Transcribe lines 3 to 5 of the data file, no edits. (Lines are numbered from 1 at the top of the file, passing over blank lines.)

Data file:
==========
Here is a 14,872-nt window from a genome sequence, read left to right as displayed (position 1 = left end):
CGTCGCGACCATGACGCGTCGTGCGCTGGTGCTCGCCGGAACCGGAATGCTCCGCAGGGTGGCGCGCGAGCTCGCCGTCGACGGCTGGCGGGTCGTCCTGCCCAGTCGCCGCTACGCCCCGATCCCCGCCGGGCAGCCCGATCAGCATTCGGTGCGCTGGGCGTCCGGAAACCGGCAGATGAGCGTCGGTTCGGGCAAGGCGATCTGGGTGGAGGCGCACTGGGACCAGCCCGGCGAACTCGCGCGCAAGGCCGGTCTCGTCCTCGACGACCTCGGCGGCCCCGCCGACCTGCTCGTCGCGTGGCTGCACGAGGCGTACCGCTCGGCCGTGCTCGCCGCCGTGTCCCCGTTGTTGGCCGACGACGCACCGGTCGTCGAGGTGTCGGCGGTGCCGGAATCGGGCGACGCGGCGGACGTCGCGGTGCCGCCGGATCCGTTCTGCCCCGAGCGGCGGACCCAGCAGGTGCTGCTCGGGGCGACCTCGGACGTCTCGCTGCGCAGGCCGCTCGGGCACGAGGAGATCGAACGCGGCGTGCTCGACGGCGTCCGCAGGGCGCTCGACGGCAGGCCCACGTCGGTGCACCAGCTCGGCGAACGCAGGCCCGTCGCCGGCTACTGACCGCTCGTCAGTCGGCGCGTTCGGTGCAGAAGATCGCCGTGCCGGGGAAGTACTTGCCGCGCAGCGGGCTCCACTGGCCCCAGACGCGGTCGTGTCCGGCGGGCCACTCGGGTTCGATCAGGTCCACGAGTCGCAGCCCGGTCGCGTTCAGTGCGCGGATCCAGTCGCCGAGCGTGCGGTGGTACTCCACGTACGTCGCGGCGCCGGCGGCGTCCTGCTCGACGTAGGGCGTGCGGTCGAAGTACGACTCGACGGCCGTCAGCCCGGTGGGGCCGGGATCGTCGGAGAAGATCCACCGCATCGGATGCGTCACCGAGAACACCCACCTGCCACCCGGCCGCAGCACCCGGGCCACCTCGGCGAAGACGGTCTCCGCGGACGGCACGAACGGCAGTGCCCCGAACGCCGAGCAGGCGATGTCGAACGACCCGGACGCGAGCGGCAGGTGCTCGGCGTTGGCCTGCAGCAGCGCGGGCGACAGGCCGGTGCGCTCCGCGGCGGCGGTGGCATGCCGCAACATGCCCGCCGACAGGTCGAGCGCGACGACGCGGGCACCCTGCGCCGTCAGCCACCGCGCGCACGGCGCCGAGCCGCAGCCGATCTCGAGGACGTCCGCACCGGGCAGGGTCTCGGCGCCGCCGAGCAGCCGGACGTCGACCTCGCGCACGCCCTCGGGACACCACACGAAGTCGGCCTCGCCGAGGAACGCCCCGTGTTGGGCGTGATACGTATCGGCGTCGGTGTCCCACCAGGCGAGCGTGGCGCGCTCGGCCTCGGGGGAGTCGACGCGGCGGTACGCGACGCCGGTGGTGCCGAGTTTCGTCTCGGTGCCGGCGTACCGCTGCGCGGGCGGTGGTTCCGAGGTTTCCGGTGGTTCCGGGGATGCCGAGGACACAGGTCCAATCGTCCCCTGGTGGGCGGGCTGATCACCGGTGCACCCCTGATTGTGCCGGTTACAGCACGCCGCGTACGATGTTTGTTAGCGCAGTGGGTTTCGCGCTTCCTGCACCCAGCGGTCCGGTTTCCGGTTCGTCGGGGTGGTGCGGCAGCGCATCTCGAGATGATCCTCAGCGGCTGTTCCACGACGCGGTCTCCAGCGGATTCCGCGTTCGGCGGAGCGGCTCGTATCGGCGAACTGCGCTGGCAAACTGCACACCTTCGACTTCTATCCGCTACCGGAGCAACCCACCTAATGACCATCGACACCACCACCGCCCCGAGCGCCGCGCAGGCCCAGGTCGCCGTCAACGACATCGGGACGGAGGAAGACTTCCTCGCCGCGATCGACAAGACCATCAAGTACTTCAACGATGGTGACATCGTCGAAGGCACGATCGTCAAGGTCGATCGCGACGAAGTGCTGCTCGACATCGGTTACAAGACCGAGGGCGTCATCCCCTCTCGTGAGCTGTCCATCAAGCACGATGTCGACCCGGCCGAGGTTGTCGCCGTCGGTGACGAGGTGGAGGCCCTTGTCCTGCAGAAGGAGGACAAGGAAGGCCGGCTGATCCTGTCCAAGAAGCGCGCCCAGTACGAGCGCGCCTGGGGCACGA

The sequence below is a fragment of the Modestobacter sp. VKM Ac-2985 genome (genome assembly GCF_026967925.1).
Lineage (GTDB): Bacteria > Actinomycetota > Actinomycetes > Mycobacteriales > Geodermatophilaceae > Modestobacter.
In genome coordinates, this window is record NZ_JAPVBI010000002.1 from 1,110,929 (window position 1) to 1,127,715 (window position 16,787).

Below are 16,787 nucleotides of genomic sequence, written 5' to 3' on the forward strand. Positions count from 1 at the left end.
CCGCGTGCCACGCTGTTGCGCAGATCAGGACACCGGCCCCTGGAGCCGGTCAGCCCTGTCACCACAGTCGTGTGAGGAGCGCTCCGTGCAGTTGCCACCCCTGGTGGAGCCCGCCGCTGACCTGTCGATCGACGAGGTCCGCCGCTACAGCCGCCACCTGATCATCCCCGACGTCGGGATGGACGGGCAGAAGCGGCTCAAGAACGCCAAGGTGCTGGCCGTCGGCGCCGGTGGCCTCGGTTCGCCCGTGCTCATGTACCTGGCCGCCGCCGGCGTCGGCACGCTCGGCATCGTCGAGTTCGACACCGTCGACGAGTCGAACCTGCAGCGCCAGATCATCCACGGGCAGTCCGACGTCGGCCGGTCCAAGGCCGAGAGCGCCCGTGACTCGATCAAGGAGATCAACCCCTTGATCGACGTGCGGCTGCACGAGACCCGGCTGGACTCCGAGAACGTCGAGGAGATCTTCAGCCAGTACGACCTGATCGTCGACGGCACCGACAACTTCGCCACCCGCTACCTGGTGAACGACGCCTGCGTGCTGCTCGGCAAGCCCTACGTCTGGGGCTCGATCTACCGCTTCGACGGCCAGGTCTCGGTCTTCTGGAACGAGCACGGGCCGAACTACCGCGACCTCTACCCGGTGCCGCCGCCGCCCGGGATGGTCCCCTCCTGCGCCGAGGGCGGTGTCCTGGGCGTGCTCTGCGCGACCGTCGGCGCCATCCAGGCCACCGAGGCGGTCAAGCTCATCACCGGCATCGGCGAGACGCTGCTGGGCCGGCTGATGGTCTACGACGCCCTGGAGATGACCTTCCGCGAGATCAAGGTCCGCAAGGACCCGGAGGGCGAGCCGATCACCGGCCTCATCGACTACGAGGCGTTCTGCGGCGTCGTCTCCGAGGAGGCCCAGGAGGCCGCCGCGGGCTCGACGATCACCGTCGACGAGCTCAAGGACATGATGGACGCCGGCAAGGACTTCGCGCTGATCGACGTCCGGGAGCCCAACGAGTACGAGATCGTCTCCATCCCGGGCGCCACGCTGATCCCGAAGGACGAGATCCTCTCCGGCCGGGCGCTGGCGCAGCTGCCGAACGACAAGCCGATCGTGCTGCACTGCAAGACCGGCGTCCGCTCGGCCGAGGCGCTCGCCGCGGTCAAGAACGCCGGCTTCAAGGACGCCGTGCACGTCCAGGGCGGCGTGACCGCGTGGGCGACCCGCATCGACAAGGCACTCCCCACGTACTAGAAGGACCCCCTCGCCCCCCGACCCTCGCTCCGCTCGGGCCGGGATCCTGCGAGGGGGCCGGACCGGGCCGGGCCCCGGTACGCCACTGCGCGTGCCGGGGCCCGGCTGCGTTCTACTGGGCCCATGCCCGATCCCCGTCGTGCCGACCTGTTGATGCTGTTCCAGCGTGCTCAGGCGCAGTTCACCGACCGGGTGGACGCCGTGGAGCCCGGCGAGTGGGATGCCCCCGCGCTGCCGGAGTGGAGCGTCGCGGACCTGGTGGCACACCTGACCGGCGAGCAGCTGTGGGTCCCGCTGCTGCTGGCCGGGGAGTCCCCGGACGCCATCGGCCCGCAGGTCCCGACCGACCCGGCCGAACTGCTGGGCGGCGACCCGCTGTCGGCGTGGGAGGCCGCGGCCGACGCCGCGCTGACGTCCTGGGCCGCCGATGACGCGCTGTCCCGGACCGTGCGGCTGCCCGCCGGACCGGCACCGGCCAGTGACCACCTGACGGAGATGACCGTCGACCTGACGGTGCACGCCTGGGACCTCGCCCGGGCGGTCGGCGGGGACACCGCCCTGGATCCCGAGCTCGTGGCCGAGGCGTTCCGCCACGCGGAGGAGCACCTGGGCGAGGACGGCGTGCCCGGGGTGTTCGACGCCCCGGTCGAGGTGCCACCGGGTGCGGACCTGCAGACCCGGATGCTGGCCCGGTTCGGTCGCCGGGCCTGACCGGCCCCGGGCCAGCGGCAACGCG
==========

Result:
The sequence below is a fragment of the Modestobacter sp. VKM Ac-2985 genome (genome assembly GCF_026967925.1).
Lineage (GTDB): Bacteria > Actinomycetota > Actinomycetes > Mycobacteriales > Geodermatophilaceae > Modestobacter.
In genome coordinates, this window is record NZ_JAPVBI010000002.1 from 1,110,929 (window position 1) to 1,127,715 (window position 16,787).